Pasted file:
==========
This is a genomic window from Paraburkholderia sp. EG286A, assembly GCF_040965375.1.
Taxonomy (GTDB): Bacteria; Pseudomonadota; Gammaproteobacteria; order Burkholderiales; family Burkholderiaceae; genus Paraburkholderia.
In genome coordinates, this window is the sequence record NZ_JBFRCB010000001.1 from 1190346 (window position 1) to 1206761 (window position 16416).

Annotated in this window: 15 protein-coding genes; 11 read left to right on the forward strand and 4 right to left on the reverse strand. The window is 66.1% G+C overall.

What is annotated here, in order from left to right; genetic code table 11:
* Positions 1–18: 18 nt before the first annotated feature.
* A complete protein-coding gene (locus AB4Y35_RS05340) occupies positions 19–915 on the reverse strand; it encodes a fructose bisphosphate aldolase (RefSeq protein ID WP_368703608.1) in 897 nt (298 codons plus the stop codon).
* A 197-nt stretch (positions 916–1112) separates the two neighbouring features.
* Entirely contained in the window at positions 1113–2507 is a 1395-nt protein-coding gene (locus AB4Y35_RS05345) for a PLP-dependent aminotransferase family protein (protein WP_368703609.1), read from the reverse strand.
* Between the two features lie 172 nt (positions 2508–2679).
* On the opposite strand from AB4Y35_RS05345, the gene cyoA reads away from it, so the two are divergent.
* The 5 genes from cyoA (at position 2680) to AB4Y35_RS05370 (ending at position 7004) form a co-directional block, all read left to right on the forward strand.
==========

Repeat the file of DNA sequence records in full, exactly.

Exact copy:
This is a genomic window from Paraburkholderia sp. EG286A, assembly GCF_040965375.1.
Taxonomy (GTDB): Bacteria; Pseudomonadota; Gammaproteobacteria; order Burkholderiales; family Burkholderiaceae; genus Paraburkholderia.
In genome coordinates, this window is the sequence record NZ_JBFRCB010000001.1 from 1190346 (window position 1) to 1206761 (window position 16416).

Annotated in this window: 15 protein-coding genes; 11 read left to right on the forward strand and 4 right to left on the reverse strand. The window is 66.1% G+C overall.

What is annotated here, in order from left to right; genetic code table 11:
* Positions 1–18: 18 nt before the first annotated feature.
* A complete protein-coding gene (locus AB4Y35_RS05340) occupies positions 19–915 on the reverse strand; it encodes a fructose bisphosphate aldolase (RefSeq protein ID WP_368703608.1) in 897 nt (298 codons plus the stop codon).
* A 197-nt stretch (positions 916–1112) separates the two neighbouring features.
* Entirely contained in the window at positions 1113–2507 is a 1395-nt protein-coding gene (locus AB4Y35_RS05345) for a PLP-dependent aminotransferase family protein (protein WP_368703609.1), read from the reverse strand.
* Between the two features lie 172 nt (positions 2508–2679).
* On the opposite strand from AB4Y35_RS05345, the gene cyoA reads away from it, so the two are divergent.
* The 5 genes from cyoA (at position 2680) to AB4Y35_RS05370 (ending at position 7004) form a co-directional block, all read left to right on the forward strand.